Market Sentiment: Extreme Complacency Across Every Asset Class

Yet another irrational and exuberant report from Bloomberg. In one word: extreme complacency across every asset class. And Bloomberg titles the report All Clear Sounded as Markets Shrug Off Multiple Black Swans
March 22 (Bloomberg) -- Global markets are signaling that sustained economic growth will more than make up for Japan’s worst disaster since World War II, rising commodity prices and uprisings throughout the Middle East and North Africa.

Interest-rate derivatives, bond sales by the riskiest borrowers and rebounding benchmark stock indexes all show increasing confidence in the economy. New York-based JPMorgan Chase &Co. is putting up $20 billion of its own money in a short-term loan to finance AT&T Inc.’s $39 billion bid for Deutsche Telecom AG’s T-Mobile business.
People are trying to balance the global growth with these exogenous economic shocks,” said Charles Burge, the Louisville, Kentucky-based head of investment-grade money management at Invesco Ltd., which oversees $641 billion. “People are thinking growth is the one that’s ultimately going to win and we can move past these one-off incidents.”

Markets have consistently rallied amid those shocks, called black swan events by Nassim Nicholas Taleb [...] 
This year markets have contended with the ouster of Egyptian President Hosni Mubarak, battles between forces loyal to Libyan leader Muammar Qaddafi and rebels, protests in Saudi Arabia, Bahrain and Yemen, oil above $100 a barrel, record-high food costs and a magnitude 9.0 earthquake in Japan that killed more than 8,000 people and crippled a nuclear power plant.
The difference between the two-year U.S. swap rate and the comparable-maturity Treasury note yield, used to gauge investor perceptions of credit risk, fell to 20.3 basis points yesterday from this year’s high of 26.13 on Jan. 7. That contrasts with last year, when swap spreads surged to 64.21 on May 25 from 9.6 two months earlier as concern mounted that budget turmoil in Greece would infect Europe’s banking system.

Some of the riskiest borrowers are tapping the bond markets for cash with relative ease.

The Philippines, rated Ba3 by Moody’s Investors Service, sold $1.5 billion of dollar-denominated bonds yesterday, completing its target for global financing and helping to cover this year’s budget deficit. Intelsat SA, the commercial satellite operator taken private in 2005, announced plans yesterday to sell $2.65 billion of debentures in the second- biggest offering of speculative-grade debt this year.

New high-yield, high-risk bonds are reviving after issuance of all types fell more than 50 percent last week amid the threat of a nuclear disaster in Japan and growing tensions in the Middle East.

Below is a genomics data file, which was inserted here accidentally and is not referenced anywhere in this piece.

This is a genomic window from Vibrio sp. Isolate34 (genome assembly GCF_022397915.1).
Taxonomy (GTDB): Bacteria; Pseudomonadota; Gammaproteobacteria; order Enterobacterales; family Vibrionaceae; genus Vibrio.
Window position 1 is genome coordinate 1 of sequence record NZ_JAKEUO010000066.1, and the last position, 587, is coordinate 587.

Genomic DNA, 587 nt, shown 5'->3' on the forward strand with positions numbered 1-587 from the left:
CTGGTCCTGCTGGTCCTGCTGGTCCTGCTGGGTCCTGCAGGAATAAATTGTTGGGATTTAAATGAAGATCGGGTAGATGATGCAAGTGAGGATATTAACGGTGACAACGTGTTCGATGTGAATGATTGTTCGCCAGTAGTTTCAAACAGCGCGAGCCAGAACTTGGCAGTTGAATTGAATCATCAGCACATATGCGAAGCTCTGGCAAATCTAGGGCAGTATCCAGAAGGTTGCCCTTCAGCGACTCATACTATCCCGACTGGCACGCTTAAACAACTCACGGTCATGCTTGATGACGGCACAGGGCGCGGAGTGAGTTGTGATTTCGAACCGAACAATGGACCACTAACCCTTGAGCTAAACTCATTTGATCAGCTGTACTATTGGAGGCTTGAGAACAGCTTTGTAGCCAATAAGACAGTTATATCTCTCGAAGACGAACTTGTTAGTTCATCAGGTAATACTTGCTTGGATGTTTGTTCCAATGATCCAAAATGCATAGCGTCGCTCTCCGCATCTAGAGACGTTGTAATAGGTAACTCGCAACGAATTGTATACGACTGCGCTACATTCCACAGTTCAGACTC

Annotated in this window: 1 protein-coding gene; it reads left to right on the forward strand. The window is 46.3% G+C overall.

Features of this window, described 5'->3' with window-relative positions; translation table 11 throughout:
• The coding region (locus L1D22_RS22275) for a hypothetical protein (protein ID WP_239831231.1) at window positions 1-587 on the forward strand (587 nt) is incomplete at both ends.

[...] “The market has stabilized,” said Marc Gross, a money manager in New York at RS Investments, which oversees $3 billion in fixed-income funds. “I am not sure if risk is all the way back on to where it was, but the market seems much happier and healthier after a short-term panic attack last week.”
The U.S. economy looks like it’s on solid footing and earnings will continue to grow,” said Joseph Keating, the Birmingham, Alabama-based chief investment officer at CenterState Wealth Management, who oversees $1 billion. “This is a buying opportunity. Time to get in the market.”
The U.S. Treasury Department displayed more confidence yesterday, saying it plans to wind down its $142 billion portfolio of agency-guaranteed mortgage-backed securities by selling as much as $10 billion per month. It began buying the securities after seizing Fannie Mae and Freddie Mac at the height of the financial crisis in September 2008.
“There’s more confidence that at least the U.S. central bank will not be shy about avoiding any close encounter with a double dip,” Lonski said, referring to the odds that America’s economy will slip back into recession.

AT&T’s agreement to buy T-Mobile USA from Deutsche Telekom AG for $39 billion in cash and stock to create America’s largest mobile-phone company is another sign of confidence in economic stability, said Matt Toms, the Atlanta-based head of U.S. public fixed income investments at ING Investment Management, which oversees more than $500 billion.

“That’s a big deal and means there’s some confidence in corporate managements that there’s enough stability to get it done.” Toms said in a telephone interview. “You’re seeing corporate investments such as that and that’s good news.
“We have a growth economy that seems like it is moving faster than it was six months ago,” said Jason Pride, director of investment strategy at Philadelphia-based Glenmede, which oversees $19 billion in assets. “Everything’s pointing in the direction of an economic expansion. There’s still a lot of work to be done, but it’s moving the right way.”

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